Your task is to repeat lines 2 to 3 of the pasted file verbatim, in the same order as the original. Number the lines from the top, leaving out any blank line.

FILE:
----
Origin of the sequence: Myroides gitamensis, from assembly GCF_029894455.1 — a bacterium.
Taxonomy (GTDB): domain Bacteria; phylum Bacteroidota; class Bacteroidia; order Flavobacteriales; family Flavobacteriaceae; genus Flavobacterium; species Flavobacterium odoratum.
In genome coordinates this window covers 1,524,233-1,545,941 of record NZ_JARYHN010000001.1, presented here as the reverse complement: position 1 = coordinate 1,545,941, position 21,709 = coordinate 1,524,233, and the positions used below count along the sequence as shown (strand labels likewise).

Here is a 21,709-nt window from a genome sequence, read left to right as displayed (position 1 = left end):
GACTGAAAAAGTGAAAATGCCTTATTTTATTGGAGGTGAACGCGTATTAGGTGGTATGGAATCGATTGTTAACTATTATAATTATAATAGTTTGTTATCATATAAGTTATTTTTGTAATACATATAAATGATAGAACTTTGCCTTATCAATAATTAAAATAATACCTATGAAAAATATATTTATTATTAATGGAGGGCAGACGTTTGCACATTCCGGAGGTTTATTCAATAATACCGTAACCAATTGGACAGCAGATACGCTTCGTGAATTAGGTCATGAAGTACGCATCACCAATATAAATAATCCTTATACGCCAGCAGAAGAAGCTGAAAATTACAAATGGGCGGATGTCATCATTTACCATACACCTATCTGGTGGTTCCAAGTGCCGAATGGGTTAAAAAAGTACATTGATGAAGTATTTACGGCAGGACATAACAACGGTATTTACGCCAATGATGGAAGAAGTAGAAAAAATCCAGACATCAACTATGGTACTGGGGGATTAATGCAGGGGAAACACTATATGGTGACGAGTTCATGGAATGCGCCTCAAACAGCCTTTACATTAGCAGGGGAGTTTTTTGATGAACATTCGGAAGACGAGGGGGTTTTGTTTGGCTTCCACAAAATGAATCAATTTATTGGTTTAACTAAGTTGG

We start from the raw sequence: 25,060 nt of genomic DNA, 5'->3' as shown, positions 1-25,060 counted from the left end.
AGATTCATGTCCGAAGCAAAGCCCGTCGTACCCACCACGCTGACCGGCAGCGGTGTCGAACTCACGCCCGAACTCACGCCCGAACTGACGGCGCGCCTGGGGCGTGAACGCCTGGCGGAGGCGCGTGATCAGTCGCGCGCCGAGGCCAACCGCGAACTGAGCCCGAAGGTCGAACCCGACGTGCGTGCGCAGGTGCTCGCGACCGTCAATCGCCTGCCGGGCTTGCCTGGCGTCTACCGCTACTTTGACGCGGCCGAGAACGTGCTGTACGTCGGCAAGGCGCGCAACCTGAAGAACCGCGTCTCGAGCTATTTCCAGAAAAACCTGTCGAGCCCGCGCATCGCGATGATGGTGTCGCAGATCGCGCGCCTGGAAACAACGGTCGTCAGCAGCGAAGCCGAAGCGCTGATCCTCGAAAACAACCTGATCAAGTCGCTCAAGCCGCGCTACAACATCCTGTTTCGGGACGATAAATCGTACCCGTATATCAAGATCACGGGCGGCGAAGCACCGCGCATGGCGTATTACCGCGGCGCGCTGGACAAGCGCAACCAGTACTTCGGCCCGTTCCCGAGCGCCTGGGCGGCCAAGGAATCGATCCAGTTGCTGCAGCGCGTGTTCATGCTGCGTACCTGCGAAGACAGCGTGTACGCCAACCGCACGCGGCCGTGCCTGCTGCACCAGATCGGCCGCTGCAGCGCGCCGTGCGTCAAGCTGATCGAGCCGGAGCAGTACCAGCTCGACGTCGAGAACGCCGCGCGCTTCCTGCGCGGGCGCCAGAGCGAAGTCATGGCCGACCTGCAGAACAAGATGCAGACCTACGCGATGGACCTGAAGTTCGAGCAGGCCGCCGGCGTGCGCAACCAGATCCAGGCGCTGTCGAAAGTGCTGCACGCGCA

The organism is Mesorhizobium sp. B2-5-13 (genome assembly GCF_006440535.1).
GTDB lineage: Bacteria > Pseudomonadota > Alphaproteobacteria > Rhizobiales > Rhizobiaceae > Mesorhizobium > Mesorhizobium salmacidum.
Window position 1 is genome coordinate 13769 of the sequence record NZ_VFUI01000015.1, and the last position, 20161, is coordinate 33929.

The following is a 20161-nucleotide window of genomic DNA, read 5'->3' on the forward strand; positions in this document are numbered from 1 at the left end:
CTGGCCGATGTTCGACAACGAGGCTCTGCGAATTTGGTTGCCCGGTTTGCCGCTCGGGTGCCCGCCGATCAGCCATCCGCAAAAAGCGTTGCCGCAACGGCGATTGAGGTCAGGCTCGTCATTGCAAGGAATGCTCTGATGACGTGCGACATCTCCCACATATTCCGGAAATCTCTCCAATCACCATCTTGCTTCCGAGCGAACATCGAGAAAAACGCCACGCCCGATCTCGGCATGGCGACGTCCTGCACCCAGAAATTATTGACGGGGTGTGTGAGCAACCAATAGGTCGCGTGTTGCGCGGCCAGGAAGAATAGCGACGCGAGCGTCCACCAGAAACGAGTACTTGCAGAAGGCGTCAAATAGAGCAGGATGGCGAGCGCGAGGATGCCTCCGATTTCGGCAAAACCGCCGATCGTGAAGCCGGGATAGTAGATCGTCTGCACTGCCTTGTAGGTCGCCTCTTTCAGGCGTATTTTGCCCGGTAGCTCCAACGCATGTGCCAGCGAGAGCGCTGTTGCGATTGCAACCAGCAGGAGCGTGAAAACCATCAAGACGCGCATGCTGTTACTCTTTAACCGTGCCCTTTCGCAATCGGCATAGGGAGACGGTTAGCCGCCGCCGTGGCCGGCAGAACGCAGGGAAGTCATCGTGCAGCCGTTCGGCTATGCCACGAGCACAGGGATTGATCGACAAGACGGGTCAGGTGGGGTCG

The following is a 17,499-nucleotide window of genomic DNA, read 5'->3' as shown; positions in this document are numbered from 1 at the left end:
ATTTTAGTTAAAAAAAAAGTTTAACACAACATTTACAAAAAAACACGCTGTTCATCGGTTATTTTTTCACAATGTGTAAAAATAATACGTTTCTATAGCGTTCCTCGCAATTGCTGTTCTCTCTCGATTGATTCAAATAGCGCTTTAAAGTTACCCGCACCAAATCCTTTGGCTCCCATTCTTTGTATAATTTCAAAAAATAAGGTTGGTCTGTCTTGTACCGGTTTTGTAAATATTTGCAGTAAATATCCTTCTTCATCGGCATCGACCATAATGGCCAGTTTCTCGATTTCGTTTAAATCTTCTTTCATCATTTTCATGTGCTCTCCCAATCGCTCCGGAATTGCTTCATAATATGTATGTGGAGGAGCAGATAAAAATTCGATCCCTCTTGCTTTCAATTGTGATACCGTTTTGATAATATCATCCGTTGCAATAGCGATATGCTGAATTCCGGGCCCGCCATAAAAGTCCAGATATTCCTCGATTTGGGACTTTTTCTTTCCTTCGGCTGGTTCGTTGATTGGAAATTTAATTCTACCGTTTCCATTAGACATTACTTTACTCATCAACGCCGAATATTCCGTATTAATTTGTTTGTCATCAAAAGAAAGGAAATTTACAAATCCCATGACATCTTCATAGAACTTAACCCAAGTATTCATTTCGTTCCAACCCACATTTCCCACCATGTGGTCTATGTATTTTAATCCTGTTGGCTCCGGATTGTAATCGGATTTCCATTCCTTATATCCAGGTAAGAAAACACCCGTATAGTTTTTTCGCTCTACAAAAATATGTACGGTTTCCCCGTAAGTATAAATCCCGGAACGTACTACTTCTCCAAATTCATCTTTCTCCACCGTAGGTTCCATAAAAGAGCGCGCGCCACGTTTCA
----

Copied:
Taxonomy (GTDB): domain Bacteria; phylum Bacteroidota; class Bacteroidia; order Flavobacteriales; family Flavobacteriaceae; genus Flavobacterium; species Flavobacterium odoratum.
In genome coordinates this window covers 1,524,233-1,545,941 of record NZ_JARYHN010000001.1, presented here as the reverse complement: position 1 = coordinate 1,545,941, position 21,709 = coordinate 1,524,233, and the positions used below count along the sequence as shown (strand labels likewise).